Auto Club Warns: Don't Leave People, Pets in Vehicles

With the weather service upgrading this week’s heat watch and issuing an excessive heat warning for the Southland, temperatures are expected to reach the upper high 90s to 100-plus degrees.  The Automobile Club of Southern California strongly cautions motorists not to leave children alone in a closed vehicle and not to allow children to play in or around vehicles. 
 
The Auto Club reminds parents and childcare givers that children can die within minutes in hot temperatures inside a vehicle.  Last week in Fontana, a child, age 2, was left in a vehicle while his mother was inside a nail salon.  She was subsequently arrested.  California law makes it illegal to leave children unattended in a vehicle.  “Make ‘check the back seat for children before you leave the car’ a routine whenever you exit a vehicle,” said Steven Bloch, Ph.D., the Auto Club’s senior traffic safety researcher.  About 52% of children in vehicles were left intentionally by adults, according to California researchers.
 
According to the National Highway Traffic Safety Administration, heatstroke is the leading cause of non-crash vehicle fatalities for children 14 and younger. In fact, one child dies from heatstroke nearly every 10 days from being left in a hot vehicle.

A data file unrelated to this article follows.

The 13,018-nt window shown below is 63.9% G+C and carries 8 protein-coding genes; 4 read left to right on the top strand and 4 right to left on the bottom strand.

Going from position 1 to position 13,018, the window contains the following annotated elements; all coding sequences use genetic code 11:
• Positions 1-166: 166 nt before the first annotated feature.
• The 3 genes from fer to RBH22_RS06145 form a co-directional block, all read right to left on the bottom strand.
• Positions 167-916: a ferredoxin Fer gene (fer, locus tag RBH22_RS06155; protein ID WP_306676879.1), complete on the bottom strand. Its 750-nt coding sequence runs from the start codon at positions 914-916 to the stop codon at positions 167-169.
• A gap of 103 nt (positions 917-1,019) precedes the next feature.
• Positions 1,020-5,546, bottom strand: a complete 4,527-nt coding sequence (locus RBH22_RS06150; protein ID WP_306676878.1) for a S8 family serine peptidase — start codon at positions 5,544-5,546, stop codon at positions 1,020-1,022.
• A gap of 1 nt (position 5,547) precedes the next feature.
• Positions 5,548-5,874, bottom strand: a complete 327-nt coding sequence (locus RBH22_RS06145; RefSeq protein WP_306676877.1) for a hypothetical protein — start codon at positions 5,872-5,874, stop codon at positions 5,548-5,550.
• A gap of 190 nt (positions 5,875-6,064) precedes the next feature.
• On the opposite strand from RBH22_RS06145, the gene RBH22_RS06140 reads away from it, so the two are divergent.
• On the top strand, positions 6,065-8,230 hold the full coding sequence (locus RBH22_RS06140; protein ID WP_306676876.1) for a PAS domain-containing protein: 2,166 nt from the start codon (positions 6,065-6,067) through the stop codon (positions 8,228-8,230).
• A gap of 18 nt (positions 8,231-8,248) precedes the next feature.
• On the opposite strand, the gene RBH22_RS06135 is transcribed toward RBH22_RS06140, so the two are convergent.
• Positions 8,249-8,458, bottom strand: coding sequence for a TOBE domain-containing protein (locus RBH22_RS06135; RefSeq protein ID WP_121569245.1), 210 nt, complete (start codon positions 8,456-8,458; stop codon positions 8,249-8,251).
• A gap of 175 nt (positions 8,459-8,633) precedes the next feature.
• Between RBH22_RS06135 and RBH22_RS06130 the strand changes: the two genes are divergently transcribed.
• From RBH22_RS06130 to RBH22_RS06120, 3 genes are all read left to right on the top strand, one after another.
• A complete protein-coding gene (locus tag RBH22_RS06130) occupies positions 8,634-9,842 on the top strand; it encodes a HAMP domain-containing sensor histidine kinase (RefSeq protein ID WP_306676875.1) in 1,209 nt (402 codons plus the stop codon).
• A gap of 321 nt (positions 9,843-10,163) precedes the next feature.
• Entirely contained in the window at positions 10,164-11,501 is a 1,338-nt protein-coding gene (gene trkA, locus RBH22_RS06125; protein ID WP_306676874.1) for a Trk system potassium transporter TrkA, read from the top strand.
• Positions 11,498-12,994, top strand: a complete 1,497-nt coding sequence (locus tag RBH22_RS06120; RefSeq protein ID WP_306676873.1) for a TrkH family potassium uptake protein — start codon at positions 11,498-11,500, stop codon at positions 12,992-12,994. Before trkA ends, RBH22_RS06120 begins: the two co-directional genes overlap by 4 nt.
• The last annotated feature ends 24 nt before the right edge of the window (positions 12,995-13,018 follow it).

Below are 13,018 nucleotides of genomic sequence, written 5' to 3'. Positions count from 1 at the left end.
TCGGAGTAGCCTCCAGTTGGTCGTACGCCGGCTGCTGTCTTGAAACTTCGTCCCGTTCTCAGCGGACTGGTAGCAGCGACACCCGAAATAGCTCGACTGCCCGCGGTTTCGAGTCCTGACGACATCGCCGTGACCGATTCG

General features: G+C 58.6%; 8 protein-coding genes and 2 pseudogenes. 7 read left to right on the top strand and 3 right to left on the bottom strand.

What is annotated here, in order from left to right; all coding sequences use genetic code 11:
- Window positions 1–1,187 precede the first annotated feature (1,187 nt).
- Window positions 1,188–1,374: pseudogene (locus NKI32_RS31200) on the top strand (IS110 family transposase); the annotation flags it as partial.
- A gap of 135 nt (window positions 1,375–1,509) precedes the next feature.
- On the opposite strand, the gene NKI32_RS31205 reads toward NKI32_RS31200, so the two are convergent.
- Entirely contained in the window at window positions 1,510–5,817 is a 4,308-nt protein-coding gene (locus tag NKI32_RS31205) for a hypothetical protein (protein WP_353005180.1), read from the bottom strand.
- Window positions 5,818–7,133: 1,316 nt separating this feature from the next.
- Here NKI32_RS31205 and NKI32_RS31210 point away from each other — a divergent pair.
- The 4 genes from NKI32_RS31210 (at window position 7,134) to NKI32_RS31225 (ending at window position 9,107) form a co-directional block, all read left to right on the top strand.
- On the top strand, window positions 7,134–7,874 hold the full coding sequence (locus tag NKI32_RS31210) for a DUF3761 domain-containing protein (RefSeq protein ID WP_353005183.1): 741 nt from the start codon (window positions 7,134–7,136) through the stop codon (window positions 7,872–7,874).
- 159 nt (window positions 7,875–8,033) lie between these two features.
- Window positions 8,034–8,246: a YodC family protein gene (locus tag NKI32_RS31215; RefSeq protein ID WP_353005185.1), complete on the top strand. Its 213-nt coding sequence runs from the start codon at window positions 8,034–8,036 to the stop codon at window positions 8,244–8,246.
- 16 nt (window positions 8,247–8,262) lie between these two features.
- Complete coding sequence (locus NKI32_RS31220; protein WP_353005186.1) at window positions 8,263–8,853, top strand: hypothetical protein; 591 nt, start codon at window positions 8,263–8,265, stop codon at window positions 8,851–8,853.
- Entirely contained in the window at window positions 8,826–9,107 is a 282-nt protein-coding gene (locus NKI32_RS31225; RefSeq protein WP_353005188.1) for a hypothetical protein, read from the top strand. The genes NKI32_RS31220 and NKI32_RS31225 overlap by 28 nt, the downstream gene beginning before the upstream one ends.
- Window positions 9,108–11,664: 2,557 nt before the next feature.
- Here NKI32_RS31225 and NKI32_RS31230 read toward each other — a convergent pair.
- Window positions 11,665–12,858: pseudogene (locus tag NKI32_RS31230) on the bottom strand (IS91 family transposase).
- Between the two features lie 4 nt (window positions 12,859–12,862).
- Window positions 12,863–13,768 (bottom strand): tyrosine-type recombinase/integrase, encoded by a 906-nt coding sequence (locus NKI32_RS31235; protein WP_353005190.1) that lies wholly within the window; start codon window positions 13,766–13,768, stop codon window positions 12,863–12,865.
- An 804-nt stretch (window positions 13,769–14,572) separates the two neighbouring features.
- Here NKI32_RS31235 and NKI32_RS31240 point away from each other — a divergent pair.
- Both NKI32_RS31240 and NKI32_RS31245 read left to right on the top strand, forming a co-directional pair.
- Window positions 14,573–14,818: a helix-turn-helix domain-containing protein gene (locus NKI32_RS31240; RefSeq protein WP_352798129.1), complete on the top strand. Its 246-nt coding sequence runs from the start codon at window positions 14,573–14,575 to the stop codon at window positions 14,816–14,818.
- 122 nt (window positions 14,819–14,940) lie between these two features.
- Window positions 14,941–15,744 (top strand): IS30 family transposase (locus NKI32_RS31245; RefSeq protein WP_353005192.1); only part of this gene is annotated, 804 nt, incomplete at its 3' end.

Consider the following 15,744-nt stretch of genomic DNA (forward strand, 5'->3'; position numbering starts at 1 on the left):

Nationwide 550 children died from heat stroke after being left in unattended vehicles since 1998, with 23 deaths thus far in 2012.  Last year, 33 children died from heat stroke after being left in unattended vehicles.
 
“We think that we’re only going to be inside a store for a few minutes, but children under age four are the most at-risk for having their lives endangered by being left in a hot car,” said Bloch. “Children should not be intentionally left in a car by an adult, or forgotten because of adult distraction.  Children also should not be allowed to play in or around cars,” he added.
 
Parking in shade, cracking windows open and tinted windows don’t lessen the interior temperature of a closed car, according to pediatric researchers. Doctors warn that if it’s a 90 degree day, it could be at least 130 degrees inside a car. Within minutes the temperature climbs to 150 degrees; a child is dehydrated with body temperature climbing above 107 degrees.
 
The Auto Club urges motorists to:
  • Note if a child is locked unattended in a car to immediately call 9-1-1.
  • Never leave car keys where children can get to them.
  • Keep doors and windows locked at all times, even in a garage or driveway.
  • Never leave a child unattended in a car, even if windows are tinted, cracked open or down. 
  • Make sure all children leave the vehicle when you reach your destination.
  • Before buckling up your child, make sure the seat and seat belt are not too hot.
  • Don’t treat heatstroke at home with cold water or cooling the child in a tub of water. Only a specialist should treat heatstroke.  Seek medical treatment immediately.

Media Contacts

Elaine Beno
(714) 885-2324
Beno.Elaine@aaa-calif.com